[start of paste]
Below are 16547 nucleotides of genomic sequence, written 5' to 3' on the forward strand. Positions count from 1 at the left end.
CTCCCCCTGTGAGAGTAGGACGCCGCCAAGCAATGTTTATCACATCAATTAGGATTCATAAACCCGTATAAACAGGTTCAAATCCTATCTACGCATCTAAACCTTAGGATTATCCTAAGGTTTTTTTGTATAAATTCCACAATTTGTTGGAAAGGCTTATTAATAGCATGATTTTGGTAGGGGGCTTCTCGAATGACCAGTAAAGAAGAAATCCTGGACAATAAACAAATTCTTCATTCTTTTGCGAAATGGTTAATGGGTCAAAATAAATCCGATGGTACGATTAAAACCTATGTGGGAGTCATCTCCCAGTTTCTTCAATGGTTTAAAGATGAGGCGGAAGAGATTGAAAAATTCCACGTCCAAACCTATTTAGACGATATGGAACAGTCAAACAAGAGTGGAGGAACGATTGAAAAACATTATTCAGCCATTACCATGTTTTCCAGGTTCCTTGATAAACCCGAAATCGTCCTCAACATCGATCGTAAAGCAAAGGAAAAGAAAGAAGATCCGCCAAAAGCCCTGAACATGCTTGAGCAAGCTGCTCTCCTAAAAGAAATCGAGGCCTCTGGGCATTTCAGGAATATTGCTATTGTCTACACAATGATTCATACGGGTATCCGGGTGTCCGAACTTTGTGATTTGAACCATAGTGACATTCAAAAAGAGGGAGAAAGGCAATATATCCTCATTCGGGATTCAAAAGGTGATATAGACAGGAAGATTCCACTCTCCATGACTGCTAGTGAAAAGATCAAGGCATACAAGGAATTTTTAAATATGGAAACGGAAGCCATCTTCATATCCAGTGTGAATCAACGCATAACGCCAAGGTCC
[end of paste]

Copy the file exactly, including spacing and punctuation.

Below are 16547 nucleotides of genomic sequence, written 5' to 3' on the forward strand. Positions count from 1 at the left end.
CTCCCCCTGTGAGAGTAGGACGCCGCCAAGCAATGTTTATCACATCAATTAGGATTCATAAACCCGTATAAACAGGTTCAAATCCTATCTACGCATCTAAACCTTAGGATTATCCTAAGGTTTTTTTGTATAAATTCCACAATTTGTTGGAAAGGCTTATTAATAGCATGATTTTGGTAGGGGGCTTCTCGAATGACCAGTAAAGAAGAAATCCTGGACAATAAACAAATTCTTCATTCTTTTGCGAAATGGTTAATGGGTCAAAATAAATCCGATGGTACGATTAAAACCTATGTGGGAGTCATCTCCCAGTTTCTTCAATGGTTTAAAGATGAGGCGGAAGAGATTGAAAAATTCCACGTCCAAACCTATTTAGACGATATGGAACAGTCAAACAAGAGTGGAGGAACGATTGAAAAACATTATTCAGCCATTACCATGTTTTCCAGGTTCCTTGATAAACCCGAAATCGTCCTCAACATCGATCGTAAAGCAAAGGAAAAGAAAGAAGATCCGCCAAAAGCCCTGAACATGCTTGAGCAAGCTGCTCTCCTAAAAGAAATCGAGGCCTCTGGGCATTTCAGGAATATTGCTATTGTCTACACAATGATTCATACGGGTATCCGGGTGTCCGAACTTTGTGATTTGAACCATAGTGACATTCAAAAAGAGGGAGAAAGGCAATATATCCTCATTCGGGATTCAAAAGGTGATATAGACAGGAAGATTCCACTCTCCATGACTGCTAGTGAAAAGATCAAGGCATACAAGGAATTTTTAAATATGGAAACGGAAGCCATCTTCATATCCAGTGTGAATCAACGCATAACGCCAAGGTCC